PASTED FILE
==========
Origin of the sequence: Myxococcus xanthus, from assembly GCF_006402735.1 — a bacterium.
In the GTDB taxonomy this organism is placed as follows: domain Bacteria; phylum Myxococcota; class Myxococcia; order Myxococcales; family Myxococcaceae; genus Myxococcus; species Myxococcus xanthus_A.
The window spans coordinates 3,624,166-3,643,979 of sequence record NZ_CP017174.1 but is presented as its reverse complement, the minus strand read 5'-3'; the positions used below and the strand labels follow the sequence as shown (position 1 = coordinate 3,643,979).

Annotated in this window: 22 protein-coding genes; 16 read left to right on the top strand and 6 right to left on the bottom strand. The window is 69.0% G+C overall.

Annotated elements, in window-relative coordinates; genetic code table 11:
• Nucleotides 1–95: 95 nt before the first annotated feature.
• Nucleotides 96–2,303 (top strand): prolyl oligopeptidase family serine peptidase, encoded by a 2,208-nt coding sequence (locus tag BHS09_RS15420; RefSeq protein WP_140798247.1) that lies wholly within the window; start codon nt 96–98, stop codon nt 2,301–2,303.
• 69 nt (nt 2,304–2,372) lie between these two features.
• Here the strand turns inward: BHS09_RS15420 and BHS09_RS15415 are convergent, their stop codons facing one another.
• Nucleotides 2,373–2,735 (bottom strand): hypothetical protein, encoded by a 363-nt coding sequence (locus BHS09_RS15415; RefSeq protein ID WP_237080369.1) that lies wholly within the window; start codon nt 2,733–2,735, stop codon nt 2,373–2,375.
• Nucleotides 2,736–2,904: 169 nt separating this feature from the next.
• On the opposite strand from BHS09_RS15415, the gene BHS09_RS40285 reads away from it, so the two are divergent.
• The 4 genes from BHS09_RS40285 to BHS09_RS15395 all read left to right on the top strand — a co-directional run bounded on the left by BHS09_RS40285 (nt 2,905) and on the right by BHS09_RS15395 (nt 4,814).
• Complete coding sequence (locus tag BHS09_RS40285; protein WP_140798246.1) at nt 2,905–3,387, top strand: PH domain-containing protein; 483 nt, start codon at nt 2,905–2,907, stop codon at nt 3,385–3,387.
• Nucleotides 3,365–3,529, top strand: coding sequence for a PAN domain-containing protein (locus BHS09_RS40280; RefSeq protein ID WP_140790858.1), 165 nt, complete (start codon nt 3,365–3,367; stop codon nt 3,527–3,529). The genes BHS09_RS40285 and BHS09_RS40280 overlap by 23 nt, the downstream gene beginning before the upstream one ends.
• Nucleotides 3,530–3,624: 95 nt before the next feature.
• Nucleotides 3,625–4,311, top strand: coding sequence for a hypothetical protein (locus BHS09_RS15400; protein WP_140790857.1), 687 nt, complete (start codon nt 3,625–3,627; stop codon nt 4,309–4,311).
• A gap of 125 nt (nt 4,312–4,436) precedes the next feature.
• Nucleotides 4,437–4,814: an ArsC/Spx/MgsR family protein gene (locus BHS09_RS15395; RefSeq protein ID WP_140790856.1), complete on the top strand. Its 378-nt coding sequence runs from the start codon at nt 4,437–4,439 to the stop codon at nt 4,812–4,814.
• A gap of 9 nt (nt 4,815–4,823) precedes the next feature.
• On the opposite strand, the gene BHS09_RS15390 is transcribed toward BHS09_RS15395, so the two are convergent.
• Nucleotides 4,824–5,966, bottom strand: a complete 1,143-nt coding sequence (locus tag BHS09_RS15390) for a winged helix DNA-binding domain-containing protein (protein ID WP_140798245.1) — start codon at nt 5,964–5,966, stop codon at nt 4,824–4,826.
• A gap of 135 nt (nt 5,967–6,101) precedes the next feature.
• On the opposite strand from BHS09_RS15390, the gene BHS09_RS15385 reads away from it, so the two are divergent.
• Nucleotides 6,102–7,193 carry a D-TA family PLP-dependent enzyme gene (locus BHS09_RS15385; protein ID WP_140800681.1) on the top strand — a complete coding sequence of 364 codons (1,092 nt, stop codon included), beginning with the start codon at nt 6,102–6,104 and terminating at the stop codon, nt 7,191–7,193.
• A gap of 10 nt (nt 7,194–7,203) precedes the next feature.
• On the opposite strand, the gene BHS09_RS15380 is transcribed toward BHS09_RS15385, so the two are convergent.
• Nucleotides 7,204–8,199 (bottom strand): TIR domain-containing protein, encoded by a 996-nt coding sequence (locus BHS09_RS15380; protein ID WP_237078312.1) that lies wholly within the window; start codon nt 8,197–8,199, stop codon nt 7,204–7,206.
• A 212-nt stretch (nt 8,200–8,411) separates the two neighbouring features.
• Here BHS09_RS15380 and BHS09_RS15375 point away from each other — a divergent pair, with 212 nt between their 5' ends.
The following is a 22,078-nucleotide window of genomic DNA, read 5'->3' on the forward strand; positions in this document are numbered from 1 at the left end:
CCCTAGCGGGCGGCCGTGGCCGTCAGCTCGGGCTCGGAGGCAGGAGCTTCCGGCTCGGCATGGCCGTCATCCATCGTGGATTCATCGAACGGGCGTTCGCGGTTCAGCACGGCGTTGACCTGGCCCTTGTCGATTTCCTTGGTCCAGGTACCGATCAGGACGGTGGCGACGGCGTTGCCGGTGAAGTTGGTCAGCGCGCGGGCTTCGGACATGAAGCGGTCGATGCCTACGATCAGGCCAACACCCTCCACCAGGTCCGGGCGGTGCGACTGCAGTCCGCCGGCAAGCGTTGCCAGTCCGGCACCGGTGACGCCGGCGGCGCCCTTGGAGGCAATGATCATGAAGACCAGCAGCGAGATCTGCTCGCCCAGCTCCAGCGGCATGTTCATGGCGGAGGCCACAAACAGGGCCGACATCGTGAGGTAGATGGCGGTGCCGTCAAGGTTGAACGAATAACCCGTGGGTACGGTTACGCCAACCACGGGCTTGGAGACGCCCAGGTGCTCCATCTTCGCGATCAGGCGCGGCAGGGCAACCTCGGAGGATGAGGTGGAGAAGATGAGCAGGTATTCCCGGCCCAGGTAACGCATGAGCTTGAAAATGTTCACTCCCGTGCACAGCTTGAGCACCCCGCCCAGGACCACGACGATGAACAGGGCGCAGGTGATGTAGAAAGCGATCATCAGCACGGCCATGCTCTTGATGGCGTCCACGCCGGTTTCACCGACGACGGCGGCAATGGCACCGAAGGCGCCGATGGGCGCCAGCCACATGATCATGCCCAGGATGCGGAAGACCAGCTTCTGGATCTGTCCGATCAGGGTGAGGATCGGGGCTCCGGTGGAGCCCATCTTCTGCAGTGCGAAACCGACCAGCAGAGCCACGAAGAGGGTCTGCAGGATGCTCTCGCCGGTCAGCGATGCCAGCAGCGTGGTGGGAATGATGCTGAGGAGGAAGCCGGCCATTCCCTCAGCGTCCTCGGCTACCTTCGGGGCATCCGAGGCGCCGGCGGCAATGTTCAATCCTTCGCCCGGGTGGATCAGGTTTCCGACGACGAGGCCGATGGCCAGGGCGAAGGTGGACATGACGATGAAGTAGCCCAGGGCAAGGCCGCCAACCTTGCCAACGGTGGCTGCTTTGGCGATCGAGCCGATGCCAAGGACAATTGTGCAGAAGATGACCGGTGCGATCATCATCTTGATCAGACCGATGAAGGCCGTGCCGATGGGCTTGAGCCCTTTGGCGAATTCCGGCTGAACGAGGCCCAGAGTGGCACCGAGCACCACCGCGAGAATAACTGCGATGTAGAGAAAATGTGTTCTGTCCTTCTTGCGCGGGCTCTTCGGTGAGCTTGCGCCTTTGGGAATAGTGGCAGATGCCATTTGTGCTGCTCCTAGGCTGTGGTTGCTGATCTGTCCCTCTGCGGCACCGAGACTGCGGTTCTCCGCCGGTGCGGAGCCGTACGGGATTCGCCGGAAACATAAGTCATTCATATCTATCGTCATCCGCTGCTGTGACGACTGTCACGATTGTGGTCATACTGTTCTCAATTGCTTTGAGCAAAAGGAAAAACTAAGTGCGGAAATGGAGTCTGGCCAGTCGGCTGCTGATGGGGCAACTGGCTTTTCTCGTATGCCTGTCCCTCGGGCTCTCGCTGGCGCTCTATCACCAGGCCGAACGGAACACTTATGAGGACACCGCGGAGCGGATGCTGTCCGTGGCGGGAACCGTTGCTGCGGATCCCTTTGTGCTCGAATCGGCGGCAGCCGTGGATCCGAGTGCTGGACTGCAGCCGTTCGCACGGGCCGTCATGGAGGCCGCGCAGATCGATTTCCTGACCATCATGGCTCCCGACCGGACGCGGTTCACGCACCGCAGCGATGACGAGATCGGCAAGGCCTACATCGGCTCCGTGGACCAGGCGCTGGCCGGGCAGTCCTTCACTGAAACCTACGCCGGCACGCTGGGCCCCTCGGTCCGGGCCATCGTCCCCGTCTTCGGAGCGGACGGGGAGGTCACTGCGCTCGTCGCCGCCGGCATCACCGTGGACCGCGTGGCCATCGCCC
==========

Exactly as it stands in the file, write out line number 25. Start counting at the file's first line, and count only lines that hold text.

• Nucleotides 6,102–7,193 carry a D-TA family PLP-dependent enzyme gene (locus BHS09_RS15385; protein ID WP_140800681.1) on the top strand — a complete coding sequence of 364 codons (1,092 nt, stop codon included), beginning with the start codon at nt 6,102–6,104 and terminating at the stop codon, nt 7,191–7,193.